St. Andrew’s Christmas Crafts The annual St. Andrew’s United Church Christmas Craft sale featured a variety of handmade items. Ron Walter photos
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MLA Moose Jaw Wakamow The commute between Moose Jaw Greg Lawrence and Regina is a bit quicker than beMLA, fore, now that the Regina Bypass Moose Jaw is complete and officially open to Wakamow traffic. The newly-completed project includes: • 12 overpasses; • 40 kilometres of new four-lane highway; • 20 kilometres of resurfaced four-lane highway; • 55 kilometres of new service roads; and • Twinning of about five kilometres of Highway 6. Throughout construction, the Bypass project created thousands of jobs for Saskatchewan companies and contractors. It also had a nearly unblemished safety record during four years of construction. Crews worked nearly five million hours with just one lost-time incident. This truly was a project where safety was paramount and its resounding success is a testament to how big things can get done in Saskatchewan. Hundreds of patients waiting for surgery in Saskatchewan are going to get their procedure sooner thanks to $10 million in new funding to lower surgical wait times. Ap-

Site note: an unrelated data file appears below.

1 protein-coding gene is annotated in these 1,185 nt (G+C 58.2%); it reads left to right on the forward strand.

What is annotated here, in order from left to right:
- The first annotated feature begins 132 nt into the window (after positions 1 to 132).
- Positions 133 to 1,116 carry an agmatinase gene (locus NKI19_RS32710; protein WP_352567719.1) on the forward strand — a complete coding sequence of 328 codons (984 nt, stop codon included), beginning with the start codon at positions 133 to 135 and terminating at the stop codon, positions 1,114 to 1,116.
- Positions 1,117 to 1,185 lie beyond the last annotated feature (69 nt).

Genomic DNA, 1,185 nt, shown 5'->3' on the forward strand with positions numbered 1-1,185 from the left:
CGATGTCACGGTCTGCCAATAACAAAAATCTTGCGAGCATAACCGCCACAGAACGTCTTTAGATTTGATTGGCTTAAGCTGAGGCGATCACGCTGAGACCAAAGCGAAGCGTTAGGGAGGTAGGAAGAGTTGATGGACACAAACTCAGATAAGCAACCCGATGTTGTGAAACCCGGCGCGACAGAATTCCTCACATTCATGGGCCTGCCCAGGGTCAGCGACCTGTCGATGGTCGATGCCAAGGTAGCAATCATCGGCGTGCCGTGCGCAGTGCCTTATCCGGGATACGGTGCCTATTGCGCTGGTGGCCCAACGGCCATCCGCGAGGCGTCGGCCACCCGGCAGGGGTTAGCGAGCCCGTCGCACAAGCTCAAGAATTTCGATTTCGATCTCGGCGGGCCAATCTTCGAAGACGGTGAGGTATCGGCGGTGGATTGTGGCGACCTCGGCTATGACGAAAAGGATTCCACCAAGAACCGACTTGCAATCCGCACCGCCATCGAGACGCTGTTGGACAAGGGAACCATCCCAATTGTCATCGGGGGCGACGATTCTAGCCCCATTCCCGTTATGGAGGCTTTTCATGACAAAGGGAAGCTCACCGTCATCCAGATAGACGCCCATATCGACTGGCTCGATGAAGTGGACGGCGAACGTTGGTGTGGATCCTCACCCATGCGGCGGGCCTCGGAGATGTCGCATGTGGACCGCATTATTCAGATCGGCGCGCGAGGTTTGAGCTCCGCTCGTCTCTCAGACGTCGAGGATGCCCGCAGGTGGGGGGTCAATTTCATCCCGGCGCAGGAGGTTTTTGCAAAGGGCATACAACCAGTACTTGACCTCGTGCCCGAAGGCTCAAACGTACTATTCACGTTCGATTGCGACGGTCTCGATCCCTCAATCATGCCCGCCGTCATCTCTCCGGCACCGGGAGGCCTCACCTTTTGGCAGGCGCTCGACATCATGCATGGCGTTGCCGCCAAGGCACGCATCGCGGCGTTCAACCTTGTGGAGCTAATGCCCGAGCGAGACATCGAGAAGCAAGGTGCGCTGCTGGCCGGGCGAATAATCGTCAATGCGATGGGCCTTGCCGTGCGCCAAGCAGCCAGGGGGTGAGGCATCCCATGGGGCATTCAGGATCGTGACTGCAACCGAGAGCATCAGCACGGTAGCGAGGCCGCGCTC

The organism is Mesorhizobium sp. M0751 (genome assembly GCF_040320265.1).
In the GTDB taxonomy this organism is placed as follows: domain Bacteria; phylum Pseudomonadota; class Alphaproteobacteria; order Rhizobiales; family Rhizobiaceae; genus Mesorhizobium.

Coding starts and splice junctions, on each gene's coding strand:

proximately 1,700 additional surgeries will be performed before the end of March 2020. To meet this target, the Saskatchewan Health Authority will increase surgical hours in hospitals and also increase contracted volumes with third-party facilities. While the majority of surgeries will occur in Regina and Saskatoon, where some of the longest wait times exist, they will be expanded to other centres, including Moose Jaw. Efforts to lower surgical wait times was a noteworthy investment in our government’s Throne Speech which kicked off the fall sitting of the legislature. Other measures the government will be taking during the upcoming legislative session include: • Creating a fund of up to $10 million to assist Estevan, Coronach and surrounding areas transition to new economic development opportunities for workers affected by the federally-mandated phase out of coal-fired electricity by 2030; • Introducing legislation for the regulation of vaping and vaping products; • Taking measures to improve the safety and well-being of First Nations children and reduce the number of children that need to come under the province’s care; • Introducing tougher penalties for cell phone usage while driving; • Continuing the constitutional challenge to the federal carbon tax in the Supreme Court; • Continuing to explore the potential for small modular reactors to produce emissions-free electricity using Saskatchewan uranium; • Implementing Clare’s Law, which allows police to dis-